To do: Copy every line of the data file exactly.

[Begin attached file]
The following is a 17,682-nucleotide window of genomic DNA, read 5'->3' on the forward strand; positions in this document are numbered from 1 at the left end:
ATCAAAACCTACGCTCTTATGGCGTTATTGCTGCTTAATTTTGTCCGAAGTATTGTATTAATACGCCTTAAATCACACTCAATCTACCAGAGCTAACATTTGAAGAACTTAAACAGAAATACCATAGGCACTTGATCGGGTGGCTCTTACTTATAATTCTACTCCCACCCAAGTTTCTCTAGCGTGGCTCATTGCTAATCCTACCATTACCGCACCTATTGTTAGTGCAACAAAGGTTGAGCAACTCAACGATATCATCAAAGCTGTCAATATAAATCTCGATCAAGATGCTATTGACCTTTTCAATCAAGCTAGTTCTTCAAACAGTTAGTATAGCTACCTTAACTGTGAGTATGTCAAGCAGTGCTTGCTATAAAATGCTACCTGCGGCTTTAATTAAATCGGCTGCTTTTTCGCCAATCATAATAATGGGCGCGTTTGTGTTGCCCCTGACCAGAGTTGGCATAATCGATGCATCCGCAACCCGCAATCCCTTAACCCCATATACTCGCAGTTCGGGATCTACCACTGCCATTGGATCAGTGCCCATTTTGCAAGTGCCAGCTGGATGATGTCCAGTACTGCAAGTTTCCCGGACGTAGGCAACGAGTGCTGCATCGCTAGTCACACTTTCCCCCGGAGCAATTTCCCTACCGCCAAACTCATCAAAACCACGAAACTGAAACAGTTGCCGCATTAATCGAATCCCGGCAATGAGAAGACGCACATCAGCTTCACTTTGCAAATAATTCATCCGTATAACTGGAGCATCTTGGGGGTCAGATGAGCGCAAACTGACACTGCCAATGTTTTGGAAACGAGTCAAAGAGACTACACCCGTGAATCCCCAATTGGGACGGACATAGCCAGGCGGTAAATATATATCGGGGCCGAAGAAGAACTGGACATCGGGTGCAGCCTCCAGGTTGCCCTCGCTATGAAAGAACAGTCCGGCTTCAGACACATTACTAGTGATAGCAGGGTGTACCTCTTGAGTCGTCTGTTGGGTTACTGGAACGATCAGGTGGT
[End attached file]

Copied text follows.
The following is a 17,682-nucleotide window of genomic DNA, read 5'->3' on the forward strand; positions in this document are numbered from 1 at the left end:
ATCAAAACCTACGCTCTTATGGCGTTATTGCTGCTTAATTTTGTCCGAAGTATTGTATTAATACGCCTTAAATCACACTCAATCTACCAGAGCTAACATTTGAAGAACTTAAACAGAAATACCATAGGCACTTGATCGGGTGGCTCTTACTTATAATTCTACTCCCACCCAAGTTTCTCTAGCGTGGCTCATTGCTAATCCTACCATTACCGCACCTATTGTTAGTGCAACAAAGGTTGAGCAACTCAACGATATCATCAAAGCTGTCAATATAAATCTCGATCAAGATGCTATTGACCTTTTCAATCAAGCTAGTTCTTCAAACAGTTAGTATAGCTACCTTAACTGTGAGTATGTCAAGCAGTGCTTGCTATAAAATGCTACCTGCGGCTTTAATTAAATCGGCTGCTTTTTCGCCAATCATAATAATGGGCGCGTTTGTGTTGCCCCTGACCAGAGTTGGCATAATCGATGCATCCGCAACCCGCAATCCCTTAACCCCATATACTCGCAGTTCGGGATCTACCACTGCCATTGGATCAGTGCCCATTTTGCAAGTGCCAGCTGGATGATGTCCAGTACTGCAAGTTTCCCGGACGTAGGCAACGAGTGCTGCATCGCTAGTCACACTTTCCCCCGGAGCAATTTCCCTACCGCCAAACTCATCAAAACCACGAAACTGAAACAGTTGCCGCATTAATCGAATCCCGGCAATGAGAAGACGCACATCAGCTTCACTTTGCAAATAATTCATCCGTATAACTGGAGCATCTTGGGGGTCAGATGAGCGCAAACTGACACTGCCAATGTTTTGGAAACGAGTCAAAGAGACTACACCCGTGAATCCCCAATTGGGACGGACATAGCCAGGCGGTAAATATATATCGGGGCCGAAGAAGAACTGGACATCGGGTGCAGCCTCCAGGTTGCCCTCGCTATGAAAGAACAGTCCGGCTTCAGACACATTACTAGTGATAGCAGGGTGTACCTCTTGAGTCGTCTGTTGGGTTACTGGAACGATCAGGTGGT